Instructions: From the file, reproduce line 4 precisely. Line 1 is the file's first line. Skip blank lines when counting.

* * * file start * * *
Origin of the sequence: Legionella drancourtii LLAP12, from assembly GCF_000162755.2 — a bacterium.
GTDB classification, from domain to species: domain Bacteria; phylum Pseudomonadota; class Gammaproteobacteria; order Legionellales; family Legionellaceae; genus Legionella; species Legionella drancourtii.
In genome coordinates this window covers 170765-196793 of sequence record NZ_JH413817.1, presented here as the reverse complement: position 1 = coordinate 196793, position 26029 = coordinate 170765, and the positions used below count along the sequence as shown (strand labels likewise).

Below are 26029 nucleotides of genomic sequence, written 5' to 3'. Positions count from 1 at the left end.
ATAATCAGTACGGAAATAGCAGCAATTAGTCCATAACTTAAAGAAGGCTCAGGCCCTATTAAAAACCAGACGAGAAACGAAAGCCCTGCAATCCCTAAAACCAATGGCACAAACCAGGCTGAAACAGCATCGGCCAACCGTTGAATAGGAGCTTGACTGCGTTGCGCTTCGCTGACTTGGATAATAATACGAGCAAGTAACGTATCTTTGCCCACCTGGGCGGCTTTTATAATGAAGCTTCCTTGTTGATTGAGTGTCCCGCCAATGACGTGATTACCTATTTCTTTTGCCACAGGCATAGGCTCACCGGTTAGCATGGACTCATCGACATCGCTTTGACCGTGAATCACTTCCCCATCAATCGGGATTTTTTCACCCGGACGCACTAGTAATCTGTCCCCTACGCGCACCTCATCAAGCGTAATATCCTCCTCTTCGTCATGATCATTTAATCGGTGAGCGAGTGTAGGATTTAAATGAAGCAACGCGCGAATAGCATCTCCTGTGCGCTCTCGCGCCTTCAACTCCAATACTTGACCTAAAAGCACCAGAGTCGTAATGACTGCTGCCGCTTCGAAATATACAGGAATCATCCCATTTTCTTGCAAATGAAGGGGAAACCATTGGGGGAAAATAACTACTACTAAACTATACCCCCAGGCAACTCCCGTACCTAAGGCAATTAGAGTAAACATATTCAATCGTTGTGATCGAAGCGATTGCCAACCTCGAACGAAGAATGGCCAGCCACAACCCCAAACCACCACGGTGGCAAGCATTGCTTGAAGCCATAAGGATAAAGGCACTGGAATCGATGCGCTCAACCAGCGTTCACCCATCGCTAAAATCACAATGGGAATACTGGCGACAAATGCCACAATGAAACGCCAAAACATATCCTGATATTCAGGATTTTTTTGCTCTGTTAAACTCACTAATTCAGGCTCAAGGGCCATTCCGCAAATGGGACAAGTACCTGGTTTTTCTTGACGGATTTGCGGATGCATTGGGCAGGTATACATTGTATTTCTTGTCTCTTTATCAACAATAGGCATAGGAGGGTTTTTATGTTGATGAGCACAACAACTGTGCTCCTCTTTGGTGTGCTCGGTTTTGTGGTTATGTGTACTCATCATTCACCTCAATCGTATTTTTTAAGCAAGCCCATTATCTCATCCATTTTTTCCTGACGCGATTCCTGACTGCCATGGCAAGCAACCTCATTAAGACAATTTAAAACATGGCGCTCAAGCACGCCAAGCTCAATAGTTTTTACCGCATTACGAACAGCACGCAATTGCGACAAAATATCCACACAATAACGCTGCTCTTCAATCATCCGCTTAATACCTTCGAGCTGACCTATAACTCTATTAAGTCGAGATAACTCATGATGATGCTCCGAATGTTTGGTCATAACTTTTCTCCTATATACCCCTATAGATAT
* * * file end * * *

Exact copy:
Below are 26029 nucleotides of genomic sequence, written 5' to 3'. Positions count from 1 at the left end.